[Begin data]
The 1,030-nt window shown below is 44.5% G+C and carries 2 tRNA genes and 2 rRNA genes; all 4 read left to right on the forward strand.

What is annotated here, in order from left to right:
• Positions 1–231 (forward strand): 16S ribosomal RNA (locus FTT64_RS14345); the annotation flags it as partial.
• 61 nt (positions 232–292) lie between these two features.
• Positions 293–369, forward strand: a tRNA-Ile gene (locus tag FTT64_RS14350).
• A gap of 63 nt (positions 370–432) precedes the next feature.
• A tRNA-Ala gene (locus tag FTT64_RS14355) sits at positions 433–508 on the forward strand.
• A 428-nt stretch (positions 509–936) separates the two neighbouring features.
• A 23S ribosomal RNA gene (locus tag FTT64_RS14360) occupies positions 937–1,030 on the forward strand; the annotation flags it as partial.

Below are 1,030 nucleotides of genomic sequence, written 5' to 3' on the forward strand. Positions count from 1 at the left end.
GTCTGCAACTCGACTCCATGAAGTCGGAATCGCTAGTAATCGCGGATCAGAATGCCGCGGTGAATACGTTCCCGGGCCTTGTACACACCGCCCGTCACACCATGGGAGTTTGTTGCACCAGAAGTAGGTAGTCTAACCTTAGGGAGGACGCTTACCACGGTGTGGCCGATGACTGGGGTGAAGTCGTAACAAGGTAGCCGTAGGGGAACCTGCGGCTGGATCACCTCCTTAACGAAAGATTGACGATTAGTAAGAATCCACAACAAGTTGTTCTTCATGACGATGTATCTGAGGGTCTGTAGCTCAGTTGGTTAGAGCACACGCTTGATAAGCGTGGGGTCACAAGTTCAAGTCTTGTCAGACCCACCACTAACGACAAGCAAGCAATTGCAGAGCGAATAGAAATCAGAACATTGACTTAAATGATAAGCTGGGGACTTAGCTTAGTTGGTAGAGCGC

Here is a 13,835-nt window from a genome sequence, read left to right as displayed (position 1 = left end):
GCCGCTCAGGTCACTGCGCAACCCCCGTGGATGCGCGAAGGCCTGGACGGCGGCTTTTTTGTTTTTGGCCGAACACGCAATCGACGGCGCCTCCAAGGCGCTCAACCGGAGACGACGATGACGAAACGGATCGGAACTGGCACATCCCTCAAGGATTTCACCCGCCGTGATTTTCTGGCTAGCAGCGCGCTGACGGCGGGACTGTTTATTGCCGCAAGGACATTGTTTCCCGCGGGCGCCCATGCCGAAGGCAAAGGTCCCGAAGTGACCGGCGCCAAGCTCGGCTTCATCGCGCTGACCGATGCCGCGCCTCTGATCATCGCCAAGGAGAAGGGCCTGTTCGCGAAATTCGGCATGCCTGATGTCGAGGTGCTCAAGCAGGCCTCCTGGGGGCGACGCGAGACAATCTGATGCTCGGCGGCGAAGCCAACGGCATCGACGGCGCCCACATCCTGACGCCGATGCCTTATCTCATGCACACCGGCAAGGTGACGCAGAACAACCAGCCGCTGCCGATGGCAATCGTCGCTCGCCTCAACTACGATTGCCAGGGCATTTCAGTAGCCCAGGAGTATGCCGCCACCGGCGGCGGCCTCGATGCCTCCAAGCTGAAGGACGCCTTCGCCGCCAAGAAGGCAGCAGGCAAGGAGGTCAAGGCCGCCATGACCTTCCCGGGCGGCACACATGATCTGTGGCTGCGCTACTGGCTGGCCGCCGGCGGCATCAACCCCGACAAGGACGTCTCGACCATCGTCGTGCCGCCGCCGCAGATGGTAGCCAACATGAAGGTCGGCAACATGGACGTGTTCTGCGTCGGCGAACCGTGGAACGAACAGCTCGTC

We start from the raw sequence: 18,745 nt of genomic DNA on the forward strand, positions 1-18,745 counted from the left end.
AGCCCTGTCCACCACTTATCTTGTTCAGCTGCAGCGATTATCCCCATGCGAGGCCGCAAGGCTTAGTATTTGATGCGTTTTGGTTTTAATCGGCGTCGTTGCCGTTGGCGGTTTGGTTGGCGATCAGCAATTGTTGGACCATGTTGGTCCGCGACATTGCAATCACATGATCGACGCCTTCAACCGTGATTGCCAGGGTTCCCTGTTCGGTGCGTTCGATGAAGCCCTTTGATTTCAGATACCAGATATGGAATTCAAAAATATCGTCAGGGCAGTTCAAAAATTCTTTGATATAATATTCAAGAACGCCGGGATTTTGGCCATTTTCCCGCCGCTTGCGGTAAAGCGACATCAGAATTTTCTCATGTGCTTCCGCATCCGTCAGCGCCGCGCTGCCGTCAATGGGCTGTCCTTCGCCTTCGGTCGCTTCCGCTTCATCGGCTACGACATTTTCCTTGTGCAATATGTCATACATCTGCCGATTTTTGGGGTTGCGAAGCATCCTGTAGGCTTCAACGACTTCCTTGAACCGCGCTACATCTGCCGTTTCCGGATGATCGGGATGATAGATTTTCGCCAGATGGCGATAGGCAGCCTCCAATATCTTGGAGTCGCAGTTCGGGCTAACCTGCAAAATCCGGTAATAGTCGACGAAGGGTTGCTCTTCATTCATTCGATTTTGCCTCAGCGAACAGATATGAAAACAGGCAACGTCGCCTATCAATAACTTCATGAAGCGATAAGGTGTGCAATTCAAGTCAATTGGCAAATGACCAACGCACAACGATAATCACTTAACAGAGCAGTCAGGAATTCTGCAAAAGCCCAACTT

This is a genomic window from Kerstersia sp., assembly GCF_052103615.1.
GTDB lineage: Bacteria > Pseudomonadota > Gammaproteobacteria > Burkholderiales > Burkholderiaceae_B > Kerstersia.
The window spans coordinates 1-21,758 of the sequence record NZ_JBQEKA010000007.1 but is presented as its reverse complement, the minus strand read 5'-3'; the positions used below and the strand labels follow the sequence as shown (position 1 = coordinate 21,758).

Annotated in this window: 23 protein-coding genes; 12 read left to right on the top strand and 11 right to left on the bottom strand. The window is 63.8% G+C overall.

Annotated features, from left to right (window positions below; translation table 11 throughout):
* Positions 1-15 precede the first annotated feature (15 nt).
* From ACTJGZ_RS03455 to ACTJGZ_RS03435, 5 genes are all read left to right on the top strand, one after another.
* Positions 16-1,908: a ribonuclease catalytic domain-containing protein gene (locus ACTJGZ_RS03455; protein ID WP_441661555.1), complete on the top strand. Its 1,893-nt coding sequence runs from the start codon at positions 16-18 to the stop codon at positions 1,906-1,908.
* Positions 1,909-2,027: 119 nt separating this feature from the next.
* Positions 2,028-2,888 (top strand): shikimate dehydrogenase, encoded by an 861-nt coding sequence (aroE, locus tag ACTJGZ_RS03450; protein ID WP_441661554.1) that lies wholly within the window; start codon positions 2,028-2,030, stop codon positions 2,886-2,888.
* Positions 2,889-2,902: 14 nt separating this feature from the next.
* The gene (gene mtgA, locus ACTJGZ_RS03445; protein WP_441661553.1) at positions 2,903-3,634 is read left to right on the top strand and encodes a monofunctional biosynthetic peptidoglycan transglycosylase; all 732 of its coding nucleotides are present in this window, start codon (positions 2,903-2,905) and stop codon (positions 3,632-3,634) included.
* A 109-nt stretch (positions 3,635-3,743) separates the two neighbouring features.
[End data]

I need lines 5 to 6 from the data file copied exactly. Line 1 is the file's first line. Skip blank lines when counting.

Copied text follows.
• Positions 293–369, forward strand: a tRNA-Ile gene (locus tag FTT64_RS14350).
• A gap of 63 nt (positions 370–432) precedes the next feature.